After the initial screening and possibly several rounds of interviews for hiring new employees, you’ve finally found one applicant who passes all the criteria. You might think after all the arduous efforts, which would at times be very tedious, that the process is over. If only things were that simple for the HR team. That’s just one step of the recruitment process. Onboarding is the next big thing. There are many steps involved in onboarding the new employee. To keep everything organized and “on track,” use a new hire checklist.
Table of Contents
- 1 New Hire Checklist Templates
- 2 The process of formal onboarding
- 3 New Hire Forms
- 4 The new hire checklist begins even before your new employee comes to work
- 5 New Hire Paperwork
- 6 Important parts of a new hire checklist
- 7 New Employee Forms
- 8 Steps to follow when creating a new hire checklist
- 9 New Hire Orientation Checklists
New Hire Checklist Templates
The process of formal onboarding
Before you take any further steps, the new must get oriented with a written collection of coordinated procedures and policies that can help the employee adjust to his role in terms of socialization and the tasks he needs to accomplish. This is also referred to as “onboarding.”
To make sure that the new hire can benefit from this process, you should create a new hire checklist to streamline the process. Using a new hire checklist template will ensure that every vital step is meticulously followed which will consequently lead to reaching the basic goals with the new hire.
New Hire Forms
The new hire checklist begins even before your new employee comes to work
There’s more to a new hire forms checklist than just defining and following rules. The design of a well-made new hire orientation checklist should also consider the employee’s journey where all possible obstacles to his success are eliminated. Such provisions will ensure that his journey will be a welcoming one. For the employer, the process begins even before the new hire’s first day at work:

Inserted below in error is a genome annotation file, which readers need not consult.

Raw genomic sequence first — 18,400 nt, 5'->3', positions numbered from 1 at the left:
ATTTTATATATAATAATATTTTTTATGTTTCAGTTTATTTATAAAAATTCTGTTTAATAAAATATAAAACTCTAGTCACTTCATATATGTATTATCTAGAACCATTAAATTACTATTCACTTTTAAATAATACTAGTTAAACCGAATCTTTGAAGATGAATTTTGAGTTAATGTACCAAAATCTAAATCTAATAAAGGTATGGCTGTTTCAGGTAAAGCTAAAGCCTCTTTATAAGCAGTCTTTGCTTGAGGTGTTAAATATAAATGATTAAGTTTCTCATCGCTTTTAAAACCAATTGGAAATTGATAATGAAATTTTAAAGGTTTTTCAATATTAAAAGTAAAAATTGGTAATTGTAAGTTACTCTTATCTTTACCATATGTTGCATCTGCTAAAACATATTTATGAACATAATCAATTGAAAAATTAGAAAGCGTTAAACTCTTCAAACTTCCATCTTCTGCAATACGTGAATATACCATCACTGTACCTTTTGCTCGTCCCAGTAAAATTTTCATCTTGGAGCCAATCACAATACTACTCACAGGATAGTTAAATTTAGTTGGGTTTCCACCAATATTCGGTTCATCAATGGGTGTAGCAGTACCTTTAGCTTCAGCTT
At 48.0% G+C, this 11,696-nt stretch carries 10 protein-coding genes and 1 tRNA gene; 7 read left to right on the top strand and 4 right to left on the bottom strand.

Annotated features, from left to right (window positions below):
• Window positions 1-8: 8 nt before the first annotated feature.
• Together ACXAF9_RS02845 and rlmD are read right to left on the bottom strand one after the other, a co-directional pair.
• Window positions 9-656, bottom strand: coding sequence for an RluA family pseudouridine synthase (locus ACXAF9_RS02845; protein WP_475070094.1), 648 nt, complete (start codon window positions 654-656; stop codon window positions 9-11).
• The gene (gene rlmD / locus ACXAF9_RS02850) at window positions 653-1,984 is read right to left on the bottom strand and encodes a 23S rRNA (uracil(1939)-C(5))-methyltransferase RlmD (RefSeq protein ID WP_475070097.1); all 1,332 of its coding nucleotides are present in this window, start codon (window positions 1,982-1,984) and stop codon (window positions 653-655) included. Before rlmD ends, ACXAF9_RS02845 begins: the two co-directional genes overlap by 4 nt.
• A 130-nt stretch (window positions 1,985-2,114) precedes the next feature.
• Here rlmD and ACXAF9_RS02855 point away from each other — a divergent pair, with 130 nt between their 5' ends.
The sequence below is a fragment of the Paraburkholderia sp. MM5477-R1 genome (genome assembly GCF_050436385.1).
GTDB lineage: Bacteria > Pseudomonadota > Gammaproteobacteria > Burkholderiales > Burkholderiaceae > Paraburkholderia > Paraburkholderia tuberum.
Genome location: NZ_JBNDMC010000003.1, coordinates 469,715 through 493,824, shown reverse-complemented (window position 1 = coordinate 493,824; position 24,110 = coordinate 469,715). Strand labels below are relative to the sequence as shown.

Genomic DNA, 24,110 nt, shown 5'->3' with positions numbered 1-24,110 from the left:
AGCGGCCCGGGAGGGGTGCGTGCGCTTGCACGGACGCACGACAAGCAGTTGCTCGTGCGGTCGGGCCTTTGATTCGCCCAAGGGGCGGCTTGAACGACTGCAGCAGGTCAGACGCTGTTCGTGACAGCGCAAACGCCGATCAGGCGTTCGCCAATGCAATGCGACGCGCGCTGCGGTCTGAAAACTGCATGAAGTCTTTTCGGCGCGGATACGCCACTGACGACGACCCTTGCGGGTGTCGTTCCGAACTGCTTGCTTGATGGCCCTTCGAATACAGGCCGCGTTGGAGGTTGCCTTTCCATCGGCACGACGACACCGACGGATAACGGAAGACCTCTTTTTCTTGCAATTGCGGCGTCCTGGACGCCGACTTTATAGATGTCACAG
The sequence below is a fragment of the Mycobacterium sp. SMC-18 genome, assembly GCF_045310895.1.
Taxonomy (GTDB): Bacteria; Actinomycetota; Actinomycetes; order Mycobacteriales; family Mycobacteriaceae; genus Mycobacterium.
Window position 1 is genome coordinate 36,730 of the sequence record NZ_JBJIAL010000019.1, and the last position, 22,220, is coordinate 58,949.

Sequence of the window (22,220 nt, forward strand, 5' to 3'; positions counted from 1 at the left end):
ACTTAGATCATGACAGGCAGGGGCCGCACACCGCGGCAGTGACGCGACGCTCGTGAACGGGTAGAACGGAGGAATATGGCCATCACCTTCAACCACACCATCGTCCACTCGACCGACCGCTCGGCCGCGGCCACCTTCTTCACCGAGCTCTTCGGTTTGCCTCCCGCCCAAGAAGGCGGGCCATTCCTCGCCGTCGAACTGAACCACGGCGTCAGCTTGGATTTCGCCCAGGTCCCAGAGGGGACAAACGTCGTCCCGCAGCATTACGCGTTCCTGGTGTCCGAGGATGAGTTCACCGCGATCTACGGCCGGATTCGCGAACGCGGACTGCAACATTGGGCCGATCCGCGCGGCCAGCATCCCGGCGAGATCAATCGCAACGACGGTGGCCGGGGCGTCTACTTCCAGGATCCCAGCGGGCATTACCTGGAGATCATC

- Introducing the new hire to the rest of the employees
Sending the new hire an email about his acceptance is a great welcoming start. The communication should outline the most relevant things he needs to know before reporting for the first day. Moreover, the new employee should also receive a rundown of the next processes in the new hire checklist so that he knows what to expect.
- Completing all of the required new hire paperwork
This step is a requirement of any new hire onboarding for the first time. There’s no need to overwhelm the new member by making him fill all the new employee forms, especially on his first day. You can already collect most of the new hire paperwork and accounts then set them up even before the new hire arrives in the office.
- Set up the new hire’s training and all internal communications
After the initial welcome email to the new hire, a second email should follow which will contain information about how to set up the channels for internal communication. Login procedures are very important, and you should set them up before the employee’s first official working day. This will give time for your new recruits to make themselves familiar with all of the programs they will take part in. Included in the email are instructions on how to access the company’s online training portals. This is an excellent method for training the recruits on processes, policies, and more.
- Prepare any new employee forms and the new hire’s workspace
Everybody involved with the new hire’s position should get the information regarding the employee’s entry and the date he starts working. This includes team members and other related departments. It’s usually part of the supervisor’s job to encourage all the other team members to welcome the new hires.
New Hire Paperwork
Important parts of a new hire checklist
A new hire who can quickly adjust to the work environment will become a more productive employee. Remember that a happy employee will have no cause to look for another job secretly and it is, therefore, paramount to make him feel secure and comfortable, especially on his first few days. Here are the important parts of a new hire checklist to include:
- Orientation Outline
Almost all new hires will undergo an orientation program, also called the induction program, to make them familiar with the company policies and procedures. The nature of programs varies from company to company. Emphasize any unique elements like the introduction of the new hire to the team, his job assignments, and training. Keep a new hire orientation checklist to ensure that the new employee is provided a full and comprehensive induction program.
- Employment Contract
You should have sent this document to the new hire with his job offer. Make sure that it bears his signature.
- Legal Requirements